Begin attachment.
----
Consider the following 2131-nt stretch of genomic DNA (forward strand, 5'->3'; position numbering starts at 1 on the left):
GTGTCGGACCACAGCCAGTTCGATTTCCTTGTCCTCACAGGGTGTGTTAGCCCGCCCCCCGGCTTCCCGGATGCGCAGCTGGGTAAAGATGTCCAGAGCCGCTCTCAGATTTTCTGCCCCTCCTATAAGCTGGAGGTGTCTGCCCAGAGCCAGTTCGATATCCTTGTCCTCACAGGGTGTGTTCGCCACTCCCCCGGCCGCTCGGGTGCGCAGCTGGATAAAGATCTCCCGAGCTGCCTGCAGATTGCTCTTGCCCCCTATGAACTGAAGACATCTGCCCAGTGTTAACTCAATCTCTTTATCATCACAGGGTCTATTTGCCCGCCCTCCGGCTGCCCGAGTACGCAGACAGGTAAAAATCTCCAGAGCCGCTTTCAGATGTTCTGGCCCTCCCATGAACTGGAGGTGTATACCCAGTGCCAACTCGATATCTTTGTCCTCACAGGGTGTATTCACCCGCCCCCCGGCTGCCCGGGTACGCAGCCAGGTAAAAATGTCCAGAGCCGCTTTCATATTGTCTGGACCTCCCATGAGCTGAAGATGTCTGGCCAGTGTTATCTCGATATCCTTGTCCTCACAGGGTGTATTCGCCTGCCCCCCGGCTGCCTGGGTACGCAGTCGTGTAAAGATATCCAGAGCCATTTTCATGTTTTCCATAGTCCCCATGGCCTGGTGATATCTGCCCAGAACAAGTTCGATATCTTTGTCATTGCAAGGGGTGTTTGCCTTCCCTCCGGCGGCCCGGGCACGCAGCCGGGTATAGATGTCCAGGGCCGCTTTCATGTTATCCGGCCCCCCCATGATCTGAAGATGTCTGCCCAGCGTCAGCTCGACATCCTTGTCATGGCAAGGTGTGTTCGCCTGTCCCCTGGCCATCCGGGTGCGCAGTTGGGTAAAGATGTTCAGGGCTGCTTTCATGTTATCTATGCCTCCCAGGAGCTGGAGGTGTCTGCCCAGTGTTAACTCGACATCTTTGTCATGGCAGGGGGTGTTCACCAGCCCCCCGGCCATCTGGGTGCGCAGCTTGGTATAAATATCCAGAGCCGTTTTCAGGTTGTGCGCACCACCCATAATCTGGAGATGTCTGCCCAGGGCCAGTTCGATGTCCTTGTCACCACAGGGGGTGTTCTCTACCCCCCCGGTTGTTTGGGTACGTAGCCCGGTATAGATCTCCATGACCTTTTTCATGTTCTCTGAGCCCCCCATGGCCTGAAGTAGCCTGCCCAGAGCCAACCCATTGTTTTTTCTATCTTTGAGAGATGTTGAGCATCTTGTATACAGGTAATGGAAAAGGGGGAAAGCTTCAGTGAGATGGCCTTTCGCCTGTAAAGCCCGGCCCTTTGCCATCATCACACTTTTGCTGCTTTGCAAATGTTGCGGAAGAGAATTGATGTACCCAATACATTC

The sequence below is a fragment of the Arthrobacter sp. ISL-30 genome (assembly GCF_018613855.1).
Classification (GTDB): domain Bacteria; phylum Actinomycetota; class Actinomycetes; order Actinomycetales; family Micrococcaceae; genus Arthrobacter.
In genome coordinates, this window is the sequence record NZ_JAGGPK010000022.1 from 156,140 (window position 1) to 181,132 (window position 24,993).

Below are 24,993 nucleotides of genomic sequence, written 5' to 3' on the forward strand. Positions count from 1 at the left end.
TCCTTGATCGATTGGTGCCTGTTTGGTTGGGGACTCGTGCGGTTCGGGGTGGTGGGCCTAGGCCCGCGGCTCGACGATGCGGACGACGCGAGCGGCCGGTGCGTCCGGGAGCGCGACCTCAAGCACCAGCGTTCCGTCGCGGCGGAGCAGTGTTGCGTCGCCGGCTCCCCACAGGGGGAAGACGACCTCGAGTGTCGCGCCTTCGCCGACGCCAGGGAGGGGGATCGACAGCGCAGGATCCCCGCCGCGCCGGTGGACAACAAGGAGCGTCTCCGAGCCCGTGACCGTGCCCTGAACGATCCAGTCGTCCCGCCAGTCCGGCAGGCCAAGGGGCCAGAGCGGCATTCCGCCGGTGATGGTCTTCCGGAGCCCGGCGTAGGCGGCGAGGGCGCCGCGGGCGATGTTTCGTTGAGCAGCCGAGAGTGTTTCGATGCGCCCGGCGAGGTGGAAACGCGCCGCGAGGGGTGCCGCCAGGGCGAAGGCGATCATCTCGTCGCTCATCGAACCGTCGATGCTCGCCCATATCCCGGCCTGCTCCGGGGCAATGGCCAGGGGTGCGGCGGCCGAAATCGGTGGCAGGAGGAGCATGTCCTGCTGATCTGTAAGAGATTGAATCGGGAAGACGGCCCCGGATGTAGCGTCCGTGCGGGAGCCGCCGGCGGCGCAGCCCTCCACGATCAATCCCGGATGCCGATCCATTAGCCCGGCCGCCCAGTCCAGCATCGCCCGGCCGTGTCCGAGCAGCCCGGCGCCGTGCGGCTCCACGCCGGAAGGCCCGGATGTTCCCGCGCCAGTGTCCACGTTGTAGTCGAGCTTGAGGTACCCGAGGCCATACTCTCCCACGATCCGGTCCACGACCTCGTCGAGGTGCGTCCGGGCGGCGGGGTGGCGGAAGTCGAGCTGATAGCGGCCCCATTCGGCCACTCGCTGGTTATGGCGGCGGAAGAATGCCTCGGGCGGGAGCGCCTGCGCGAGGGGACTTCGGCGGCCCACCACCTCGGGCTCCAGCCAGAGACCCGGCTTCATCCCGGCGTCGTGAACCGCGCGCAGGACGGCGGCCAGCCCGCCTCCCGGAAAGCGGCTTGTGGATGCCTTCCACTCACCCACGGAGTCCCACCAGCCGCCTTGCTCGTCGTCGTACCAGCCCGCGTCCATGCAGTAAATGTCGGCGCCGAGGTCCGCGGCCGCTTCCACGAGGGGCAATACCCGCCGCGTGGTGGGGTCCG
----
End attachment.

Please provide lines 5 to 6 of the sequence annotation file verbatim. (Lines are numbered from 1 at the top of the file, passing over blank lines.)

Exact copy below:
In genome coordinates, this window is the sequence record NZ_JAGGPK010000022.1 from 156,140 (window position 1) to 181,132 (window position 24,993).

Below are 24,993 nucleotides of genomic sequence, written 5' to 3' on the forward strand. Positions count from 1 at the left end.